Ambedkar University Delhi (AUD) is a young public university that was established by the government of Delhi, India in 2008. AUD is one of the few universities in India with the core objective of promoting the study of humanities and social sciences and it recognises these disciplines as pivotal to the understanding and imagination of a society in transition. AUD’s aim is to reconceptualise social sciences and orient them to face the new challenges posed by the social, political and economic realities of our times. Most of these new challenges require different kinds of treatments and analyses and these are reflected in the new typologies that AUD has adopted for its Schools and programmes in the expectation that these would help develop new modes of critique and knowledge.

As a public university, Ambedkar University Delhi is mandated to focus on research and teaching, and is guided by the vision of Dr B.R. Ambedkar who was a key architect of India’s constitution and devoted his life for social equality and justice for the marginalised. With Dr Ambedkar’s vision of bridging inequality and social justice with excellence, the University considers it to be its mission to create sustainable and effective linkages between access to and success in higher education. It is committed to creating an institutional culture characterised by humanism, a non-hierarchical and collegial environment, as well as teamwork and nurturance of creativity.

AUD has a distinct perspective on teaching-learning. It focuses on processes and on the development of an ethos that integrates the quest for knowledge with the experiential and the practical via the medium of discussions, interactions, dialogue and intensive field engagement. Courses are designed to foster critical thinking and a climate of conceptual self-questioning, so as to inculcate a spirit of rational inquiry among its students. The best of academic resources including the latest technologies are used in the classroom, and students are provided relevant skills, which match globally accepted standards of excellence. The University is cognizant of the challenges that students from diverse backgrounds face and attempts to address their struggles in a sustained way. In order to cater to diverse student needs, there are various policies and proactive strategies in place that are being refined further.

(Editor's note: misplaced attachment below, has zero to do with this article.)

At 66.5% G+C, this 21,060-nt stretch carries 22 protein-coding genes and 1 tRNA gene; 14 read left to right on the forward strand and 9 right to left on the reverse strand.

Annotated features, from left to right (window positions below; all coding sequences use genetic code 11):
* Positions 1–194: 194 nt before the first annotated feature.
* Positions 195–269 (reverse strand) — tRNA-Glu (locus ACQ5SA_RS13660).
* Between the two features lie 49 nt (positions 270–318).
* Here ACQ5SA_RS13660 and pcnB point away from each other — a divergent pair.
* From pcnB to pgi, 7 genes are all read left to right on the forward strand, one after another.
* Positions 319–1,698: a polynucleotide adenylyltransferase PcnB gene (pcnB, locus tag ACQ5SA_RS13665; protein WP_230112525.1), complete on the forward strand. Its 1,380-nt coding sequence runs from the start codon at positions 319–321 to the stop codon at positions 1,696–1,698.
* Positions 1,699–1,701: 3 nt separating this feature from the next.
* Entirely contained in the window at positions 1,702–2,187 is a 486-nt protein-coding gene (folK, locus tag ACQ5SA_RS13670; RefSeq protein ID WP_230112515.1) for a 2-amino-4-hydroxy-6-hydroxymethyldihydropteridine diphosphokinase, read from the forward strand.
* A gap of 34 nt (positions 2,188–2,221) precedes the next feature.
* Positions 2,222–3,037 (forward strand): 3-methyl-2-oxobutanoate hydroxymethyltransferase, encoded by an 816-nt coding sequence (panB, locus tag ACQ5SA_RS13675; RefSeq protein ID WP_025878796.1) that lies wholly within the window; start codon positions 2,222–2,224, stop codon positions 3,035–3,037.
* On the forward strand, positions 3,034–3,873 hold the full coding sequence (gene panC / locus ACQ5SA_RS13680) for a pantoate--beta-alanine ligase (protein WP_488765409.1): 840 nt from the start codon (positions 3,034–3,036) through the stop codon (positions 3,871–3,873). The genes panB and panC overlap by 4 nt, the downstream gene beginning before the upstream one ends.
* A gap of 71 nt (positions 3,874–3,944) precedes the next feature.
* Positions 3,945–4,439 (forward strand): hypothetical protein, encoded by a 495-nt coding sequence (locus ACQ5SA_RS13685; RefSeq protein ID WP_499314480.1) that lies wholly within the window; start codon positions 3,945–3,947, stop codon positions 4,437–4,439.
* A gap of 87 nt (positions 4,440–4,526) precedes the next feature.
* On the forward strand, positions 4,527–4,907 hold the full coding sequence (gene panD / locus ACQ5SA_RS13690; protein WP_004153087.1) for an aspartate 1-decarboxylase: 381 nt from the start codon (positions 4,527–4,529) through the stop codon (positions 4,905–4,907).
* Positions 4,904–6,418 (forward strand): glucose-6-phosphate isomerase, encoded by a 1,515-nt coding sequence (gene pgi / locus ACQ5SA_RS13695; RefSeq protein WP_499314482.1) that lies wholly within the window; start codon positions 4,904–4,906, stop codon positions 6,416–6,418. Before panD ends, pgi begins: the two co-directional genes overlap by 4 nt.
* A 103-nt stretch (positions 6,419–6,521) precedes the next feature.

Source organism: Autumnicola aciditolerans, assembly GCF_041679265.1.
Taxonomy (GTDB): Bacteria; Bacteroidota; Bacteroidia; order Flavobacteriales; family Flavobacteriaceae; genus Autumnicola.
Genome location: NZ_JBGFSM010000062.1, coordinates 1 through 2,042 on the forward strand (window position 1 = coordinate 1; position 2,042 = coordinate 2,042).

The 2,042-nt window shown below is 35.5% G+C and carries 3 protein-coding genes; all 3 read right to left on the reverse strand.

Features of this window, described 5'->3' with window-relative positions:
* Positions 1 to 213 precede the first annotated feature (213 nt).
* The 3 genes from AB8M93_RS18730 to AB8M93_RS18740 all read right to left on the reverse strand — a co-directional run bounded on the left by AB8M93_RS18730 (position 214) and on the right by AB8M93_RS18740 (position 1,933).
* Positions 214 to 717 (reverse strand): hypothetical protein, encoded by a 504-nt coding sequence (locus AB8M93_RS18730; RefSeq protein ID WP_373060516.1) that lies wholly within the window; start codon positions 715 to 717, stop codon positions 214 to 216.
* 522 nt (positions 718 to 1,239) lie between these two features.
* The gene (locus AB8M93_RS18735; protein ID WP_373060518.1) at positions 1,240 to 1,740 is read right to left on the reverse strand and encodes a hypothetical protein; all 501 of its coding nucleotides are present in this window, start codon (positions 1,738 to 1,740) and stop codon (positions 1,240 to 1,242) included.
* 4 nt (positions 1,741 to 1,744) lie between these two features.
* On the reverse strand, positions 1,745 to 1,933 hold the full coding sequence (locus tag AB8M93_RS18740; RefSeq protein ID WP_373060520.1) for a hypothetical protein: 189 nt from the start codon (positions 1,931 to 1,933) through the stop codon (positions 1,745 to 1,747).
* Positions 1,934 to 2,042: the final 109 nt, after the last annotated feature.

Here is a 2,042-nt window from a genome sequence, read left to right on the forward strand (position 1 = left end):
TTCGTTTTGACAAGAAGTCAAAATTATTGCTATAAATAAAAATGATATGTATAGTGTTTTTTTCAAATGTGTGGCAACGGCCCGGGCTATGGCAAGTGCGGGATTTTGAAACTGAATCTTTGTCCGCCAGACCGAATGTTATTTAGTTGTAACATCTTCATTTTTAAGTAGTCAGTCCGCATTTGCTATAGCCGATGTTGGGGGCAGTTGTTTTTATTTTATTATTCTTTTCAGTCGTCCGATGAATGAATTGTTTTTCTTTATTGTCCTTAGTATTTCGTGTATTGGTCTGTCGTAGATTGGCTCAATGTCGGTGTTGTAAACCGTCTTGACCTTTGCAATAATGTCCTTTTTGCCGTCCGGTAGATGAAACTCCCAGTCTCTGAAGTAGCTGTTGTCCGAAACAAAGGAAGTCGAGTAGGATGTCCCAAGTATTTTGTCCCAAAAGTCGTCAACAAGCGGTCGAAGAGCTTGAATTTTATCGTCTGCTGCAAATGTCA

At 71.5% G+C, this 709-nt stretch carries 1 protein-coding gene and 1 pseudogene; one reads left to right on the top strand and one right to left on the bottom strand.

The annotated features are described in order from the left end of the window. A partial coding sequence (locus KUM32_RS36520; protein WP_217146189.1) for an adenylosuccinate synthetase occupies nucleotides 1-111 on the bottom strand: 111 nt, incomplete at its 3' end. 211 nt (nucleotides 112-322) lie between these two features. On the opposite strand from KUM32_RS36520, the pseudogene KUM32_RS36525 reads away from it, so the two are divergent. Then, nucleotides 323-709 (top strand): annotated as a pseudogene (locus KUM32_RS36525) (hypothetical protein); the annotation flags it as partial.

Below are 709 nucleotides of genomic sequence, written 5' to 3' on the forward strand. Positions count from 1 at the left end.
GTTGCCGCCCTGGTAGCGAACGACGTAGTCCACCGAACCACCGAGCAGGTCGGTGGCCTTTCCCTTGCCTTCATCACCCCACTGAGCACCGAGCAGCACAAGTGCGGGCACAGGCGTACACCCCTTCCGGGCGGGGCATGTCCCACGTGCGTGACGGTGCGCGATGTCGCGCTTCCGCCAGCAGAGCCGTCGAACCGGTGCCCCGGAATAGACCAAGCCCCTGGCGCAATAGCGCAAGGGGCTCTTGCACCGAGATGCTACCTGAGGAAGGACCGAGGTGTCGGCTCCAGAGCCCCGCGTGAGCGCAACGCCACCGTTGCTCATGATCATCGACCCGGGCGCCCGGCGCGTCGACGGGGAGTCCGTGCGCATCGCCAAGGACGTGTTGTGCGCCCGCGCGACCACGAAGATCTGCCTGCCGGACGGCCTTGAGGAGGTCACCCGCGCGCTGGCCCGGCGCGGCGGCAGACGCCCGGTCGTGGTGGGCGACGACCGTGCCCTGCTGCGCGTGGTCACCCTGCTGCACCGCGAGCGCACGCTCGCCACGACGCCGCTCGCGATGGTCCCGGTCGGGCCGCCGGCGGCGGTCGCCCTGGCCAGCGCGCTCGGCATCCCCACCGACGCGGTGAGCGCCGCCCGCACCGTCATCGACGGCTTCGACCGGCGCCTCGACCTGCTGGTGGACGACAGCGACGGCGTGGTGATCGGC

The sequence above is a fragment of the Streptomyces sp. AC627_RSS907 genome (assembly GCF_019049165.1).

The development of curricula at AUD has been through extensive consultation with academics, leading scholars and practitioners from different disciplines across the country and abroad. The emphasis on interdisciplinarity and engaged scholarship provides interesting opportunities for pushing the boundaries of existing knowledge. This culture of engaged scholarship, where research is closely aligned with practices in the field, has led to the enrichment of the teaching-learning experience at AUD for students as well as teachers. It has promoted collaborations with other educational organisations in India and abroad, government bodies, NGOs, as well as outreach into the community, leading to a high level of recognition of the University in the few years of its existence. Most taught courses in AUD are expected to encourage the student to engage in ‘field immersion’ leading to a dialogue between theory and practice and between ‘hands-on work’ and reflection. In addition to teaching programmes located in Schools, the University also has a number of Centres on themes like early childhood learning, development practice, psychotherapy and clinical research and urban ecology and sustainability. One of the leading active Centres of the University is the Centre for Community Knowledge and I am here in my capacity as the Director of this Centre.